Automatical turn to AJAX with FuseBox

AJAX, Fusebox Comments Off on Automatical turn to AJAX with FuseBox

You as web developer might have thought about how to develop applications having both AJAX and HTML-only versions at the same time. Fusebox can make your life easier!

The solution has two simple steps:

  1. determine whether JavaScript is turned on in user’s browser;
  2. if JavaScript is turned on, the application loads HTML chunks via AJAX, otherwise PHP is used to load the same chunks while an HTML page is generated.

It may look confusing how the same snippets of HTML code could be load by both AJAX and PHP. It’s not a big deal if the snippets are HTML parts of code ready to be outputed to browser. To do this, let’s create an ‘ajax’ circuit in our fictitious application. In general, this circuit don’t have a header or footer – it’s used just to return pieces of HTML.

Let’s imagine our application must show a table of products. The fuseaction ‘list’ of ‘products’ circuit could be defined like this:

<circuit access="public">

  <fuseaction name="list">
    <if condition="1==${jsdisabled}">
        <set name="some_var1" value="1"  />
        <set name="some_var2" value="2"  />
        <do action="ajax.GetProducts" contentvariable="ProductsList"/>
    <include template="dspList.php" />


This means that if $jsdisabled variable equals to 1 (which tells us that JavaScript is turned off – we will see later how to determine this), we grab contents of fuseaction ‘ajax.GetProducts’ to get an HTML code of products list into a variable $ProductsList.

All the magic is in dspList.php template: it determines what must be called – AJAX or PHP:

<? if ( 0 == $jsdisabled )  {?>
  echo $ProductsList;

There are a couple of variables defined for both calls ( some_var1 and some_var2 ). Such variables are used to tune the output of ajax.GetProducts fuseaction, for example, if your table supports sorting by click on its header, you can define the hyperlinks locations for sorting: if AJAX is used, they probably will look like <a href="javascript: update_rows()">...</a>, otherwise usual page reloading links would be used.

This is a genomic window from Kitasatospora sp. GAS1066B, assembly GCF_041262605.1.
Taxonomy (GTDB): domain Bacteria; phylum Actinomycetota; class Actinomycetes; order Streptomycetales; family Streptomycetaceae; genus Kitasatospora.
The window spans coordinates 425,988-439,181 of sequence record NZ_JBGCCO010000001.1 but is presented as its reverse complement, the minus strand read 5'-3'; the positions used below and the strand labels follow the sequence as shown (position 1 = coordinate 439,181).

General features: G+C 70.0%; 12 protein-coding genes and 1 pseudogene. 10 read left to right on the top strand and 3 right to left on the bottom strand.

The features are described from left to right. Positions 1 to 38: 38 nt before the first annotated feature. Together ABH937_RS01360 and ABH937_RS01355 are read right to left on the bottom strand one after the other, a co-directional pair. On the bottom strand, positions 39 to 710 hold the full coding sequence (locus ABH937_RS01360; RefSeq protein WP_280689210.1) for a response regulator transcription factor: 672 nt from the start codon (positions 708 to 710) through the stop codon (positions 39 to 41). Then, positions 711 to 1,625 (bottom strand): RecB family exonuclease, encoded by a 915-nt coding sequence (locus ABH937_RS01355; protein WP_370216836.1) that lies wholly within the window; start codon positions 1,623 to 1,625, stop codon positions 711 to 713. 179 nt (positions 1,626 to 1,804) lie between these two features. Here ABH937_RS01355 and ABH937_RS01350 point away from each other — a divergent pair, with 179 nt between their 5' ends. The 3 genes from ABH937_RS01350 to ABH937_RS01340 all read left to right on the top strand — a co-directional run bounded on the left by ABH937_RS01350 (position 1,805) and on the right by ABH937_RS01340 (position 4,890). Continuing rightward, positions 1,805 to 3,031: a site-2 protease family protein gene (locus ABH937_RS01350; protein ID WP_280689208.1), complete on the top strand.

It’s worth saying a couple of words about how your application could find out whether it can use AJAX or not, i.e. if JavaScript is turned on at client side. Let’s consider the way which is used by Google Maps: if you turn JavaScript off in your browser and reload the page, you will be automatically redirected to a Google Maps page created with help of hyperlinks and images only. The algorithm is simple – if JavaScript is turned off, SCRIPT tag doesn’t work, but the NOSCRIPT tag does, so we can put a redirection command into this block. Then, if you switch back to have JavaScript available (and SCRIPT tag would make sense again), the application must be informed about the fact, so we redirect to the same location, but with additional parameter, telling the application about the change. The current value of JavaScript state can be stored in session or cookies.

Here is a PHP snippet, showing this at work:

    <? if ( 0 == $attributes['jsdisabled'] ) : ?>
        <meta http-equiv="refresh" content="0; URL=http://<?=$_SERVER["HTTP_HOST"] . $_SERVER['REQUEST_URI'] . (strpos($_SERVER['REQUEST_URI'], '?')!==false ? '&' : '?' ) ?>jsdisabled=1"/>
    <? else : ?>
        top.document.location.href='http://<?=$_SERVER["HTTP_HOST"] . $_SERVER['REQUEST_URI'] . (strpos($_SERVER['REQUEST_URI'], '?')!==false ? '&' : '?' ) ?>jsdisabled=0';
    <? endif; ?>
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